Yea, I'm a fan of Joseph Campbell's ideas, and of course the great monomyth movies (Star Wars, LOTR, The Matrix, Harry Potter, etc). I agree that every story relies on structures that other stories use and nothing is fully original. Star Wars is a great example because it borrowed not only from the monomyth story, but from westerns, samurai movies, WWII movies, space operas, high fantasy (LOTR), science fiction epics (Dune), etc. Star Wars was great because it was really the perfection of the space opera genre, just like The Matrix was the ideal cyberpunk movie. What I'm trying to get at is that on a long enough timescale, there is a limit to the distinct movie stories we can create. A great story like Star Wars is really like a complex puzzle, with hundreds of factors working together to make it a great movie. Do you think there are an infinite number of potential movies as unique/distinct/fresh as Star Wars or do you think the number is limited? Once I believed that the number is limited, then I started to wonder about how many distinct/fresh stories are left. And then I started to think of the possibility that perhaps movie studios are not putting money into trying to make the next new Star Wars or The Matrix because no one is writing those scripts, because there actually isn't a new Star Wars or The Matrix to create. In other words, the decline in new properties made more sense to me in terms of my idea on completion than that the studios have just gotten lazy or more conservative (which could be true as well). The more in depth explanations in other replies are a better justification of the idea, this is more just the observation in relation to movies. Hopefully you get what I'm trying to get at. It is conceptual and not easy to explain, for sure.

The problem with faith is that for many people it has become a part of their identity. The brain cells are intertwined and when someone attacks their faith, their self-protection mechanism kicks in and their rational thinking turns off.

It's basically like Plato's Allegory of the Cave, where prisoners choose to disbelieve the real world and go back to their own fake reality.

I am the same way, although I think that I have much more than 6 drafts of these types of posts. :) I have hundreds in fact! I often start writing on something, and then switch to a different topic without finishing my essay on the first one!

It's the first time I see the concept of a "fact-post", however in my experience writing posts on history is a good practice for this. Of course, "history" is often biased and many history books have slants based on ideologies, biases or other perspectives, but there are such things as dates, names... (read more)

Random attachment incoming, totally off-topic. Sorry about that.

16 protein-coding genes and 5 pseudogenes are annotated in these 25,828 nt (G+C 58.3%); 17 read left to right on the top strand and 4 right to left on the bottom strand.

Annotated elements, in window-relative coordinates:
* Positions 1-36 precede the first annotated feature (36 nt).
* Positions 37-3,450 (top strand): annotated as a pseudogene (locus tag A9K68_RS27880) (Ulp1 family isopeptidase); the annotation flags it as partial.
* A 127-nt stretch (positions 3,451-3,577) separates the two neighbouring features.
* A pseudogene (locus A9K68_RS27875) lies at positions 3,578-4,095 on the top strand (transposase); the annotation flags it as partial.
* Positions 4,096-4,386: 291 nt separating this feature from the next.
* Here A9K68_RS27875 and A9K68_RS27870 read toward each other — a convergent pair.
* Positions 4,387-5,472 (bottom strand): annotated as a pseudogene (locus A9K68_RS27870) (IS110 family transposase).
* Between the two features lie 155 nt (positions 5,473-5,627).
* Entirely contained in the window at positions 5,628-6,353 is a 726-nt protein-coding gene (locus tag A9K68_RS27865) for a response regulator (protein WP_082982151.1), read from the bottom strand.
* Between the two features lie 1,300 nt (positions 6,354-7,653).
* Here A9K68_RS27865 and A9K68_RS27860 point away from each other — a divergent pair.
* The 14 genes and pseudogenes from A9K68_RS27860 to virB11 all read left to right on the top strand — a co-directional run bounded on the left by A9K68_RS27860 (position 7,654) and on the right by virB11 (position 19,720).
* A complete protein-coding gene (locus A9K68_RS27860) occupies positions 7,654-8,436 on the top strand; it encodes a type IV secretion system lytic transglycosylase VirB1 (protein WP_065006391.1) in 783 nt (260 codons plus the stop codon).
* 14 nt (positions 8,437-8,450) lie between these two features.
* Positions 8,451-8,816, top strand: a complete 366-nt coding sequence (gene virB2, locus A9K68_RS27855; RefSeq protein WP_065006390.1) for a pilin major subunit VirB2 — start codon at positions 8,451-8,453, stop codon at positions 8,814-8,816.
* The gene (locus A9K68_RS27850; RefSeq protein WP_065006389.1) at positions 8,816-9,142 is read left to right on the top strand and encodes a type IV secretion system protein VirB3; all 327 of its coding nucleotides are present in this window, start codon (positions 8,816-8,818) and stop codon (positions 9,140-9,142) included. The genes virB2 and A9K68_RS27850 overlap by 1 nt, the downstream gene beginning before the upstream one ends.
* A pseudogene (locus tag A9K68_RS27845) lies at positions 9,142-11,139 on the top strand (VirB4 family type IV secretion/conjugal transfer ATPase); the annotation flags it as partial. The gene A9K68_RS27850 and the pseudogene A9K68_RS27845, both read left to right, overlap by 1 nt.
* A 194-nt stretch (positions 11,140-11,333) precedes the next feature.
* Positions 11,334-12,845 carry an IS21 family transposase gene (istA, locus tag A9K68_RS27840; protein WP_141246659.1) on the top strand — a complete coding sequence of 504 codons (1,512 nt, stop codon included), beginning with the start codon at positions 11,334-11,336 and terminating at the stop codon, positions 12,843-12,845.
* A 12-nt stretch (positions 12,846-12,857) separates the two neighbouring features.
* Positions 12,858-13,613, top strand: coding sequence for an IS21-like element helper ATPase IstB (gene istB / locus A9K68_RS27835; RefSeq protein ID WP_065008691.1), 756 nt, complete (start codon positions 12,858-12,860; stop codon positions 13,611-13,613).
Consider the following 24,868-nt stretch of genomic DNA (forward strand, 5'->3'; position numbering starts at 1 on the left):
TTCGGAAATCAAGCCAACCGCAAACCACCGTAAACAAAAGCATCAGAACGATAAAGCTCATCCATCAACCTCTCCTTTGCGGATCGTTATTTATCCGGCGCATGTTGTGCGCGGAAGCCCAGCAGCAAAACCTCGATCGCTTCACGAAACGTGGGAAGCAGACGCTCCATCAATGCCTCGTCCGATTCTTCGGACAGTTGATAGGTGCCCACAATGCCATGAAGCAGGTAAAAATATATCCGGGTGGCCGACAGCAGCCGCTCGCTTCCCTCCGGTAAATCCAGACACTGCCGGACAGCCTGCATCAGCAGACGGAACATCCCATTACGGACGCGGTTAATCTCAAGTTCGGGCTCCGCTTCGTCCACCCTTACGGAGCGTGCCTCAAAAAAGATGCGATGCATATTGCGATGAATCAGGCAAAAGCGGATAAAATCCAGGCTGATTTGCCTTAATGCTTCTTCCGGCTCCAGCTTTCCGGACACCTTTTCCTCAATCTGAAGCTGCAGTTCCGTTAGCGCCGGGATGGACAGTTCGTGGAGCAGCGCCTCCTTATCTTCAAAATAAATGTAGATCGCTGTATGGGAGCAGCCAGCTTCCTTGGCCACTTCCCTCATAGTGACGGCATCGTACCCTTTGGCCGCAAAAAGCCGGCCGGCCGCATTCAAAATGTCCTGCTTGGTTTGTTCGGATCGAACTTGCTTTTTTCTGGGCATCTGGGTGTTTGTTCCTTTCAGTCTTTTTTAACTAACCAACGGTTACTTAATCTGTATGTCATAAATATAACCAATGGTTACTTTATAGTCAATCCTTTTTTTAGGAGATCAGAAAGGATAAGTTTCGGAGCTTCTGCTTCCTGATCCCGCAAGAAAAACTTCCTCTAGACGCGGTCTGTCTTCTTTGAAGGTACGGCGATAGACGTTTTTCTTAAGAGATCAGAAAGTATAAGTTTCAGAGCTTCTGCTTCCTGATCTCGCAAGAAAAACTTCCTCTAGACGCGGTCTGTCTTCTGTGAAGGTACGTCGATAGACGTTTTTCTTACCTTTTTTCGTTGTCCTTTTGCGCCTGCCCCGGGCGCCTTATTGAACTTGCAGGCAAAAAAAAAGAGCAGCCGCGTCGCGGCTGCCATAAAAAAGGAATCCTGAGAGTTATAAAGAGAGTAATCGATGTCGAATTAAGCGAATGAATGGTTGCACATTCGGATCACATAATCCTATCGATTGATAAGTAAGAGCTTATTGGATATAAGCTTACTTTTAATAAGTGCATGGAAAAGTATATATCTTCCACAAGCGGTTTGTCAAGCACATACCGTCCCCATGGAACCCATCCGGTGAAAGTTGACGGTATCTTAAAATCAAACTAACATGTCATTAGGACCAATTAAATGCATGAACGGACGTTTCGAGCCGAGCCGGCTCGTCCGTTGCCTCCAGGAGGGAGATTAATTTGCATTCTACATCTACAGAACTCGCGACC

Disagreements are not always bad, however what happens in the real world most of the time is that the disagreements are not based on rational thought and logic, but instead on some fluffy slogans and "feelings". People don't actually go deep into examining whether their argument makes sense and is supported by sound facts and not things like narrative fallacy.

In fact, when you point out to other people that what they are saying is not supported by any logical arguments, they get even more defensive and irrational.

What you're missing is a rather important concept called "values".

As a newbie, I have to say that I am finding it really hard to navigate around the place. I am really interested in rational thinking and the ways people can improve it, as well as persuation techniques to try to get people to think rationally about issues, since most of them fall to cognitive biases and bad illogical thinking.

I have found that writing about these concepts for myself really help in clarifying things, but sometimes miss a discussion on these topics, so that's why I came here.

For me, some things that could help improve this site:

1) better ... (read more)

The criteria for the historicity of Greek/Roman Gods and Muhammad/Jesus are not the same.

The Roman Gods are for the most part just Romanized versions of Greek Gods. If you examine the different characteristics closely, then the Greek Gods have much in common with Gods in the pantheons of other Indo-European peoples. For example Zeus is the God of Thunder, Thor is the God of Thunder in Germanic mythologies, and Perun serves the same purpose in Slavic mythologies.

Based on these similarities you can trace these stories to the stories of some common ancestra... (read more)